https://www.dadant.com/catalog/product_info.php?cPath=35_68&products_id=754

When it comes that time i wouldnt mind grading my own honey as well! They also have refractometers but they test for moisture. Or if you got the money you can get a Honey Analyzer: Immediate Results Digital Readout No More Judging By Eye The Honey Analyzer measures the percent light transmittance of honey compared to analytical reagent grade glycerol. The primary characteristic for commercial honey classification is color. Color classes are expressed in millimeters (mm) Pfund. Honey color varies naturally in a wide range of tonalities, ranging from light yellow to amber, dark amber and black in extreme cases.

https://www.dadant.com/catalog/product_info.php?cPath=35_68&products_id=739
 

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We had a pretty good TiTi flow in North Florida. That is probably what you have pulled. The Chinese Tallow (Popcorn) tree is just now putting out it's spurs. Probably 2 weeks to the popcorn flow. I have been told that Popcorn honey tends be a little harder for the bees to dry out, but has a good flavor and the flow is usually pretty strong. Good time for your bees to draw wax.
 

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beecuz, honey taste is simply a matter of personal preference. Some folks like strong and bold, others like mild and delicate. You've ruled out contamination via sugar syrup. Honey is hydroscopic, which means it collects moisture from the air...being in Florida, your humidity can be rather high. If you removed the supers a few days before extracting/harvesting your honey, it is possible the moisture content changed, making it "weak". But if you processed it fairly quickly, you simply have a mild, delicate honey. Not weak, but mild and delicate.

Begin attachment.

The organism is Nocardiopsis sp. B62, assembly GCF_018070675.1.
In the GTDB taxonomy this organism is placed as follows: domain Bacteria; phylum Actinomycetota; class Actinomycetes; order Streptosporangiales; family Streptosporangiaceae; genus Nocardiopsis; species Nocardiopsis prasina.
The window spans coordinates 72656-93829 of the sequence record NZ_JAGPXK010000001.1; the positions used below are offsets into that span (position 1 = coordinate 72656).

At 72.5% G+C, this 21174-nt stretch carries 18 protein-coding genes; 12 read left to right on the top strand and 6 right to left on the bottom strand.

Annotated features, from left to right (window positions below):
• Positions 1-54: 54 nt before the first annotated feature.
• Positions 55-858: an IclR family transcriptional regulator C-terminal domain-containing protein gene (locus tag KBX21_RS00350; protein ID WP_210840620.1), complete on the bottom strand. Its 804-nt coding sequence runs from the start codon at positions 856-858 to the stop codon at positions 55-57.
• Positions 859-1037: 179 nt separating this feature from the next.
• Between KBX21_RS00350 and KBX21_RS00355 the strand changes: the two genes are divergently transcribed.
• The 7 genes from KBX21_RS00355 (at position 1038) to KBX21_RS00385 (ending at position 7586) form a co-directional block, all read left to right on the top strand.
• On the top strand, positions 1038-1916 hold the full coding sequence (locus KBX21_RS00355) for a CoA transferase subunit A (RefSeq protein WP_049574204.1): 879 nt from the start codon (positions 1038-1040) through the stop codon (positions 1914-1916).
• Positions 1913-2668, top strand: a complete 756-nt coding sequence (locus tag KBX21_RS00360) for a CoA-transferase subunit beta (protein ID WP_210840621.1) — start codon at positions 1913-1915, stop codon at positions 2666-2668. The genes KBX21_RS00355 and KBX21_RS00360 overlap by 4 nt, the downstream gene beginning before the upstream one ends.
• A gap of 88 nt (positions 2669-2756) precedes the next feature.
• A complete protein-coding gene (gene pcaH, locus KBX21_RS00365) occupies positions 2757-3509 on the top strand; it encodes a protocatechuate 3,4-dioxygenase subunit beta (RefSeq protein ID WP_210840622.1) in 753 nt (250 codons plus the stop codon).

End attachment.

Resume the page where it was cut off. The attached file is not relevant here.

If your later honey is stronger, that gives you an idea of how you'll need to proceed next year. You might want to keep this early honey separate from later honey, thus extract several times to keep your varieties separate. I wish I had your problem!
Regards,
Steven
 

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It is a good idea to extract your spring honey separate from your summer honey here in N. Fl. we get a lighter color honey in the spring and a darker honey later on in the early summer.
 

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Discussion Starter · #12 ·
It is a good idea to extract your spring honey separate from your summer honey here in N. Fl. we get a lighter color honey in the spring and a darker honey later on in the early summer.
Thanks, JohnG - knowing this makes me feel better...looking forward to the next batch!
 

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Discussion Starter · #13 ·
If your later honey is stronger, that gives you an idea of how you'll need to proceed next year. You might want to keep this early honey separate from later honey, thus extract several times to keep your varieties separate.
Regards,
Steven
Thanks, Steven. I will take your advice and keep the early spring honey separate...looking forward to early summer honey surprise! :)

BeeCuz